With favorable weather on their side, San Luis Obispo County winemakers are calling the 2013 grape harvest one of the best in years, producing moderate crop yields and a high-quality vintage.
“Like always, Mother Nature sets the tone for what we end up having,” said Michael Barreto, winemaker at Le Vigne Winery in Paso Robles.
Although growers and winemakers are hesitant to say how the final product will taste, they expect good color and great flavors. An early spring, warm, dry conditions and a lack of inclement weather, such as the spring frost that damaged the 2011 crop, provided ideal growing conditions.
The grapes got off to an early start, said Barreto, and a cooling period in mid-summer gave his later varieties such as Merlot some “extra hang time” to fully mature, he said.
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“In addition to getting mature fruit, we got good sugar, resulting in good wines,” Barreto added.
At Calcareous Winery in Paso Robles, winemaker Jason Joyce said this year’s harvest was “fast and furious.” In recent years, he worked past Thanksgiving, but this year, harvest was over by Halloween.
“We were harvesting cabernet in the second week of September, and that usually doesn’t happen until late October,” he said.
The dry weather produced fruit that was small and dense but packed with powerful flavors, Joyce said.
As far as crop yields, Joyce said it “was on the plus side of regular. It wasn’t over the top, but pretty even to what it was last year, which was a little higher than average.”
The amount of grapes harvested this year depended greatly on the region, said Jeff Bitter, vice president of operations for Allied Grape Growers, a California wine-grape marketing cooperative, which has done a preliminary assessment of the harvest.
This year’s harvest produced a “shorter” or smaller crop on the Central Coast, roughly 10 percent to 15 percent less than last year, said Bitter, noting that it may be due to the natural cycle of the vines. Overall, wine grapes grown along the entire coast of California saw a lighter crop than last year, down about 100,000 tons in 2013 compared with the previous year.
However, the interior wine-growing regions of the state, which include counties like Glenn, Kern and San Joaquin, had crop yields that were as large or larger than last year. Those regions produce about 3 million of the 4 million tons of wine grapes in California.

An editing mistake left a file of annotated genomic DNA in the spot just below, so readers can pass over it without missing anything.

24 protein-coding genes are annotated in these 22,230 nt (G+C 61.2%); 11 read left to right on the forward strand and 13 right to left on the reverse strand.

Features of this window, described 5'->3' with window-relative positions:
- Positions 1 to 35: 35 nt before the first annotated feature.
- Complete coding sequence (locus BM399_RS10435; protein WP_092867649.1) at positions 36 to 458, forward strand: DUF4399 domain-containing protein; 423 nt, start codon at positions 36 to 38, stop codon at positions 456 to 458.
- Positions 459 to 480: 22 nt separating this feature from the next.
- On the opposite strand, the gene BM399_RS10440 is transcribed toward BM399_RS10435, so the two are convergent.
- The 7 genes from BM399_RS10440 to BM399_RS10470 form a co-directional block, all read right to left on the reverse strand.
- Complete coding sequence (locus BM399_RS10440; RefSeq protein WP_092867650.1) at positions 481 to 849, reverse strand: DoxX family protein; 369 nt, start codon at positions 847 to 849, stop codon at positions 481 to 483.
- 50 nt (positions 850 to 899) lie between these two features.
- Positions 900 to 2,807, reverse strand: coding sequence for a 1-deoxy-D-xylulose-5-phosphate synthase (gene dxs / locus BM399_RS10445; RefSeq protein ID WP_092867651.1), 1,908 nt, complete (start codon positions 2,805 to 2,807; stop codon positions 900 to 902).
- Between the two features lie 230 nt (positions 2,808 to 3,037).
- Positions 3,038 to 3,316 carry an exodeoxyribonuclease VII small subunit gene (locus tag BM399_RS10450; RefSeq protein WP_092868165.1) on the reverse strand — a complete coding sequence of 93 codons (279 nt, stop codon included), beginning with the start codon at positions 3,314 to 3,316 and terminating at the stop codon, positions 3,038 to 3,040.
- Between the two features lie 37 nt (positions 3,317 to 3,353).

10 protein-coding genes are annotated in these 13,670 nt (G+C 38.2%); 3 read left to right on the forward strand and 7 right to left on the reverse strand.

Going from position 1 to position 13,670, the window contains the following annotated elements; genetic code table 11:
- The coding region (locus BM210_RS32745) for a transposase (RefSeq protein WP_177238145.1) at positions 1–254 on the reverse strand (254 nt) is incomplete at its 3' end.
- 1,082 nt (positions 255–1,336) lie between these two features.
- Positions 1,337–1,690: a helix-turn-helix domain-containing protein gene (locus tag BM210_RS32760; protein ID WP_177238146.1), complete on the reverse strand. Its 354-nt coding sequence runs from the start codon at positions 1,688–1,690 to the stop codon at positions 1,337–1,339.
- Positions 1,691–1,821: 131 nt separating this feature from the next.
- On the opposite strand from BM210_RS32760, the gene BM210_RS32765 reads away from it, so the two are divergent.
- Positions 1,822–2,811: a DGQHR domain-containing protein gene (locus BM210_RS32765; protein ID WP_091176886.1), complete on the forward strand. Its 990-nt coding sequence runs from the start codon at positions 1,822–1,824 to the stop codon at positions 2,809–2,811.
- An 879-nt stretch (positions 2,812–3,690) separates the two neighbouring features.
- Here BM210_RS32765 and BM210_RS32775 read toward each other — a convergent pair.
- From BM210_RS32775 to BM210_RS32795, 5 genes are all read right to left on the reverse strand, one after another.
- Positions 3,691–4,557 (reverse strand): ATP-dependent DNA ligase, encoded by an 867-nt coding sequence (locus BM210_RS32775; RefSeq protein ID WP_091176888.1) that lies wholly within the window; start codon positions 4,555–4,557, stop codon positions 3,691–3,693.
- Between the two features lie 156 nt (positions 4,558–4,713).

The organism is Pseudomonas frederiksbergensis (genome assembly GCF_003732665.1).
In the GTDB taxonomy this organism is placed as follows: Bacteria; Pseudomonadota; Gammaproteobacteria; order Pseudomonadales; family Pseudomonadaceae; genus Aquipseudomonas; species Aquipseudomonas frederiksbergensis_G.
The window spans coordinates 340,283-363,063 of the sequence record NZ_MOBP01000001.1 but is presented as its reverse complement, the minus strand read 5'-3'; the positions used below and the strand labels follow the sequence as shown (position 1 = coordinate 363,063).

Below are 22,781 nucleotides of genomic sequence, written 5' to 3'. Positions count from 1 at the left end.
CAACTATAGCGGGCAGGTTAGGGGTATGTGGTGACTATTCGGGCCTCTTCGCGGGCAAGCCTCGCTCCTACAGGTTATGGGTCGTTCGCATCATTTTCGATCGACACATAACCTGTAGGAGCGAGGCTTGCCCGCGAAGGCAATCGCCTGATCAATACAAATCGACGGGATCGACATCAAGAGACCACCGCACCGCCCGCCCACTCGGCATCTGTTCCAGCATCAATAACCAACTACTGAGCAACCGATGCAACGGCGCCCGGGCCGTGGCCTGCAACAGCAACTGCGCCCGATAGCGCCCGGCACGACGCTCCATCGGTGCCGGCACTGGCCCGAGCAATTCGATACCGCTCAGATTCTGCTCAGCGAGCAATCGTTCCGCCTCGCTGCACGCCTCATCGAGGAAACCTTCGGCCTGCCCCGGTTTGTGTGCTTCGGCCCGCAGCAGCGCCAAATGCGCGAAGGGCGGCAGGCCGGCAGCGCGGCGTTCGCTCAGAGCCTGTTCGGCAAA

“We think that any amount of tonnage that was down on the coast will be made up in the interior regions,” he said. “It wouldn’t surprise me if it was close to last year’s size or if it exceeded or set another record.”
Steve Peck, winemaker for J. Lohr in Paso Robles, wrapped up this year’s harvest last week, and compared to previous years like 2008 and 2011 that were down severely, he said that it was a “pretty typical yield” of about 4.5 tons per acre.
The vintage, however, is a different story, and Peck compared it to 1997, which was one of the best years. With few days exceeding 95 or 100 degrees and nearly perfect weather conditions in the first few weeks of August, Peck said the vines were able to pump out the phenolics, the chemical compounds that affect a wine’s color and taste.
“With the high phenolic levels measured in the grapes and the tasting of what’s in the barrels now, we’re putting an A rating on the vintage,” he said.
Mother Nature cooperated for winemakers in Edna Valley as well, said Jean-Pierre Wolff, owner of Wolff Vineyards.
“We didn’t have major heat waves or too much cold or too much wind, and that helped the growing season to be ideal,” he said.
Good fruiting shoots on the vines from the previous year also contributed to a good harvest, Wolff noted.
He had a bountiful crop, especially his pinot noir grapes, which were about 30 percent to 40 percent above average. “Last year, the conditions of developing good fruiting wood were already embedded in the vines,” he said.
Like many winemakers, however, Wolff has already turned his attention to producing next year’s crop. The lack of rainfall was beneficial for the 2013 harvest, but growers eventually need rain to help move nutrients through the soil, he said.
“Mother Nature was kind to us, but we would like her to remain kind to us by providing us with a little thing called water,” Wolff said.